Lara C. Pullen, PhD

November 01, 2013

CHICAGO — Patients who have undergone lung transplantation have significant short-term mortality after discharge from intensive care. Those who are partly or fully dependent on caregivers are unlikely to survive 6 months, a new study shows.

"Functional status has a strong association with short-term outcomes for lung transplant patients," explained Amit Banga, MD, from the Cleveland Clinic.

Dr. Banga presented the research here at CHEST 2013: American College of Chest Physicians Annual Meeting, where he was a semifinalist for the Young Investigator Award.

An increasing number of patients undergo lung transplantation every year, but the profile and outcomes of the patients who require intensive care have yet to be extensively evaluated.

Dr. Banga's team conducted a register chart review of patients admitted to the 69-bed intensive care unit at the Cleveland Clinic. They reviewed charts and discharge summaries to determine the cause of decompensation that precipitated intensive care admission.

They also looked at functional status at discharge. Patients requiring no assistance were classified as independent, and those requiring a caregiver were classified as either partially or fully dependent.

During the study period, 101 of the 4000 patients admitted to intensive care had undergone lung transplantation. For 54% of those, the indication for transplantation was chronic obstructive pulmonary disease.

Approximately half of the lung transplant patients experienced acute respiratory failure. "Infection seems to be the dominant culprit," explained Dr. Banga. In addition, approximately half of the patients required invasive ventilation.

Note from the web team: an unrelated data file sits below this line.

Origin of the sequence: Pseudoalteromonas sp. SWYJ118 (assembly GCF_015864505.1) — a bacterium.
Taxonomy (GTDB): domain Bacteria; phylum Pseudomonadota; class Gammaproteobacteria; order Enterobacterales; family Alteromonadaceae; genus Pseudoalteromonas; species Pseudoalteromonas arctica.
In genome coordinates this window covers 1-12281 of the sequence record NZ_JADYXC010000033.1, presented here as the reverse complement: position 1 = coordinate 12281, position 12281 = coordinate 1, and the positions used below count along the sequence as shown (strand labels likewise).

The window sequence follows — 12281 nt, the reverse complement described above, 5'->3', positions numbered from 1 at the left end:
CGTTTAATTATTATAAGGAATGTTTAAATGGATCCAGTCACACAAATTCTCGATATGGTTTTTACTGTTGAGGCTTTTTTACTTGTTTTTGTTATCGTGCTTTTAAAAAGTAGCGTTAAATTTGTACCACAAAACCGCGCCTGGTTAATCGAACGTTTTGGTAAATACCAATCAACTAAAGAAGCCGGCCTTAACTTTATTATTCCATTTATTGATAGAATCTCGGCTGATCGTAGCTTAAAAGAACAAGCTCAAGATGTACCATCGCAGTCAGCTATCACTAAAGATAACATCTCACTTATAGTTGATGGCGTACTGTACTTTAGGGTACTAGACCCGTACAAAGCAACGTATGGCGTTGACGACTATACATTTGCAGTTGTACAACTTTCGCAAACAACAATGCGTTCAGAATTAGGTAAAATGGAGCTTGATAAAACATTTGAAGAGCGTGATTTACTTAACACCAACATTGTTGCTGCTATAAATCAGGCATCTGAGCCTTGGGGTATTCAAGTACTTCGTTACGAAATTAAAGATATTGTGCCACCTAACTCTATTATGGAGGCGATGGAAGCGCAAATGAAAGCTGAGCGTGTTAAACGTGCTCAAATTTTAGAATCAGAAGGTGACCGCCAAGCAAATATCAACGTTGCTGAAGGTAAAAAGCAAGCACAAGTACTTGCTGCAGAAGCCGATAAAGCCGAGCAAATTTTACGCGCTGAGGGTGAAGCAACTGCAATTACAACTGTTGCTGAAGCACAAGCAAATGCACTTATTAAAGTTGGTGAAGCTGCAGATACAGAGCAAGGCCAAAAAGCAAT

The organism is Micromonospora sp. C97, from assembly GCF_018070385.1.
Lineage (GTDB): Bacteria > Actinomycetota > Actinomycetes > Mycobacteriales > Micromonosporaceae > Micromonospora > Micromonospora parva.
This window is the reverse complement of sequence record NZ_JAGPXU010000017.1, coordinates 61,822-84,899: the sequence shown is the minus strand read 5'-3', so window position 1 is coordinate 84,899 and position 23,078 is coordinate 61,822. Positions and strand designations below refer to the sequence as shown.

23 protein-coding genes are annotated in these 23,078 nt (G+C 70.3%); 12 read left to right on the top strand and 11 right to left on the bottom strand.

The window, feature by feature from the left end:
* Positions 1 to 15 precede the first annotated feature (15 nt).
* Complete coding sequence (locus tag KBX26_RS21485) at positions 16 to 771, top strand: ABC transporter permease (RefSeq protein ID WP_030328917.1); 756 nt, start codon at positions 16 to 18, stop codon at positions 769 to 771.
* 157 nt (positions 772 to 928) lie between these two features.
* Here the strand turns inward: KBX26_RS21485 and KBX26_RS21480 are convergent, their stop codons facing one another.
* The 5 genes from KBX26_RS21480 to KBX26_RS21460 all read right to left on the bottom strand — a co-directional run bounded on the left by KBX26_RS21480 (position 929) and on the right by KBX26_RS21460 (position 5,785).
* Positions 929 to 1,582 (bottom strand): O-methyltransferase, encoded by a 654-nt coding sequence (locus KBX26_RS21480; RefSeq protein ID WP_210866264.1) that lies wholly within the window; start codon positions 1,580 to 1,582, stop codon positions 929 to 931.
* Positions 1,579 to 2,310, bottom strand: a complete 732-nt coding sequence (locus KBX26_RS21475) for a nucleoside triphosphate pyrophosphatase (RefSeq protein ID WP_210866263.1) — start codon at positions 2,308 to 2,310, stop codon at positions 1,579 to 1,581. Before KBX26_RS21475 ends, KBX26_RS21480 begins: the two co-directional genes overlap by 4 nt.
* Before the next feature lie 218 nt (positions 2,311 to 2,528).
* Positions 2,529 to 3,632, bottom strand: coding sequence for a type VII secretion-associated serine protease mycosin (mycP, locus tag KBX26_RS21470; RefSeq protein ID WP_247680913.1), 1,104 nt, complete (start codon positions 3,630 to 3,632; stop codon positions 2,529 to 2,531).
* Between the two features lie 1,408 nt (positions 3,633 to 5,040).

Table. Cause of Acute Respiratory Failure in Lung Transplant Patients

Cause Percent (n = 51)
Infection 46
Fluid overload 20
Antibody-mediated rejection 12
Other 22


Dr. Banga reported that 87.1% of lung transplant patients survived to hospital discharge. Functional status at discharge was the only independent predictor of survival at 6 months.

Dr. Banga pointed out that the study was limited by its sample size and the fact that some of the data were obtained by chart review. In addition, associations could have been hidden by confounders.

He emphasized, however, that "this is the largest study to date."

"Functionality is really just a surrogate that the patient isn't doing as well," comoderator Jeffrey Cary, MD, from Minor & James Medical in Seattle, told Medscape Medical News.

"I think having a control group for comparison is very important," added comoderator Kevin Chan, MD, from the University of Michigan in Ann Arbor. He pointed out that the study didn't really address whether lung transplantation makes it worse for patients. He mentioned the possibility that the outcomes reported in the study are typical for patients who enter intensive care with acute respiratory failure, and may not be specific to lung transplant patients.

Dr. Banga, Dr. Cary, and Dr. Chan have disclosed no relevant financial relationships.

CHEST 2013: American College of Chest Physicians Annual Meeting. Presented October 28, 2013.


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